By Donald L. Trump
In a recent column in the Washington Post, Dr. Francis Collins, director of the National Institutes of Health, referred to “breathtaking advances” in DNA analysis that are precipitating new approaches to treating diseases like cancer. “Unfortunately,” Collins wrote, “this mountain of data will be of limited use to cancer patients if researchers and clinicians lack the tools necessary to manipulate and mine it effectively.”
In Western New York, we’ve already made progress in developing just such tools and systems.
Genomics, the study of things that go wrong in a cell to cause diseases like cancer, has generated so much excitement because it enables us to deliver on the concept of personalized medicine – medical care tailored to a patient.
Just two years ago, we learned that Roswell Park Cancer Institute would receive $5.1 million from the Regional Economic Development Council to get its Center for Personalized Medicine off the ground. In that short interval, we have dedicated an additional $16 million in Roswell Park funds to develop, equip and staff the center, creating 30 jobs.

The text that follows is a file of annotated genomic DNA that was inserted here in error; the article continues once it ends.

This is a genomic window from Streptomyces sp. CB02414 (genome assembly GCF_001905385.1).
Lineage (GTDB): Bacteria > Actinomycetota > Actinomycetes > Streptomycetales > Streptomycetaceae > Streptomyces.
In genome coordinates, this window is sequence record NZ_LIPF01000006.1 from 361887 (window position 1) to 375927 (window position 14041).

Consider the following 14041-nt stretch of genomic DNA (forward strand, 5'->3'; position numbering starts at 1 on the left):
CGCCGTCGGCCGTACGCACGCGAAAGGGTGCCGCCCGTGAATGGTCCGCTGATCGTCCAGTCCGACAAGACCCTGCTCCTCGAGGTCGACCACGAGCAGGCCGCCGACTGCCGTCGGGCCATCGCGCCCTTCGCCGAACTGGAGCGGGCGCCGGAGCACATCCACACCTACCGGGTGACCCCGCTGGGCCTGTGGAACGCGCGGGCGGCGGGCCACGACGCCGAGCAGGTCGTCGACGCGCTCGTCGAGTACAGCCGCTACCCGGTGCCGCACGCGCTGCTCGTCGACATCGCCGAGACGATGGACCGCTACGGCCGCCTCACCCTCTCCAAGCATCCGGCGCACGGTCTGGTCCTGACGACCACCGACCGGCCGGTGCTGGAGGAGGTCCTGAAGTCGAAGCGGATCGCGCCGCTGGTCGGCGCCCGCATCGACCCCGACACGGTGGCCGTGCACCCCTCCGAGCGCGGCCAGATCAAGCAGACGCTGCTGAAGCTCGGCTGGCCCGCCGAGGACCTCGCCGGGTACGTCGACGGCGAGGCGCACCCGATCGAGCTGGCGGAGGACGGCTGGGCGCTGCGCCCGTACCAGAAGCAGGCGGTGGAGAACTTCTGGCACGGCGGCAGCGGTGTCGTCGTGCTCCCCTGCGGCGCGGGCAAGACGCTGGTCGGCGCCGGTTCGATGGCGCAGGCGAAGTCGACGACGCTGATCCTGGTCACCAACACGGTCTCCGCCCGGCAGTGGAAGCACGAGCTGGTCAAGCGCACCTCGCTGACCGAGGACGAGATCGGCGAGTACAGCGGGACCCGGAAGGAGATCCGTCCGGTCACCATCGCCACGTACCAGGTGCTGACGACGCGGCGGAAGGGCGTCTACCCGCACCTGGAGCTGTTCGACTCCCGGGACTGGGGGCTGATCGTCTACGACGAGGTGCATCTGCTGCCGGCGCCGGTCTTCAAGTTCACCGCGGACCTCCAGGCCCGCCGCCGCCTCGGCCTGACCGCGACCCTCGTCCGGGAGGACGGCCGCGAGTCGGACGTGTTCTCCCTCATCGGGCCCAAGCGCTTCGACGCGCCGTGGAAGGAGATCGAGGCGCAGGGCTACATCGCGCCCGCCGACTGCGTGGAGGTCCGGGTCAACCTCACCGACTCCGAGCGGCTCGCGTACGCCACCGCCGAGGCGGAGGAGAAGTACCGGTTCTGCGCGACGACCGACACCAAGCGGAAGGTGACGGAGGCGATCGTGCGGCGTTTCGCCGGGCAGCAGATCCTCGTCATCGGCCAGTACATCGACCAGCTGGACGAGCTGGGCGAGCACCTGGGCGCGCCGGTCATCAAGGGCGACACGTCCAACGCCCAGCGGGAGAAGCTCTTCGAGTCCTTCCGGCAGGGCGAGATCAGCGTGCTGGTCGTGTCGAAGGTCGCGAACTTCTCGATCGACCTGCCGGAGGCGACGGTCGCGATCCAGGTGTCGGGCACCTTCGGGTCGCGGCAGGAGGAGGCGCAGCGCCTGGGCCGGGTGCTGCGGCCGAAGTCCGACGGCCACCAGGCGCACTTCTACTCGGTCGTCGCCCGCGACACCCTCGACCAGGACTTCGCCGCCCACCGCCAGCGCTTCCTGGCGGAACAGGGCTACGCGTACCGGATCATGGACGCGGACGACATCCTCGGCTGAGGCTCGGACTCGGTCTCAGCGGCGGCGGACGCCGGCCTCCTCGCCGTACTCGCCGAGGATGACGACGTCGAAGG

The critical stimulus from New York State led a key partner, Computer Task Group (CTG), to invest another $2.5 million to help us develop the robust informatics systems we’ll need to integrate vast quantities of genomic data into clinical care.
We’re on the cusp of big steps forward. We have developed a genetic test for diagnosing and analyzing lung cancers that’s more comprehensive than any other test on the market. And we’ve been working with CTG to develop a system to help hospitals and providers around the country offer genomic analysis to their patients – an integrated approach that will improve health care across the nation and create good new jobs here in Western New York.
Roswell Park Cancer Institute’s contributions to the burgeoning field of genomics represent a fantastic example of what can develop when public- and private-sector forces work collaboratively to plan and pursue goals. We’ve made tremendous advances in developing the tools to handle the mammoth tasks Collins referred to – manipulating and mining genomic data effectively.
It’s an expensive undertaking and additional investments from all quarters will be essential for us to reap the rewards of this early progress.
The Roswell Park genomics program must remain an economic development priority for the region and the state. This community can’t afford to see these early accomplishments be compromised by insufficient dedication of resources. Smart, strategic investments at this critical juncture will pay rewards to New Yorkers and to the field of oncology for years to come.
Donald L. Trump, M.D., is president and CEO of Roswell Park Cancer Institute.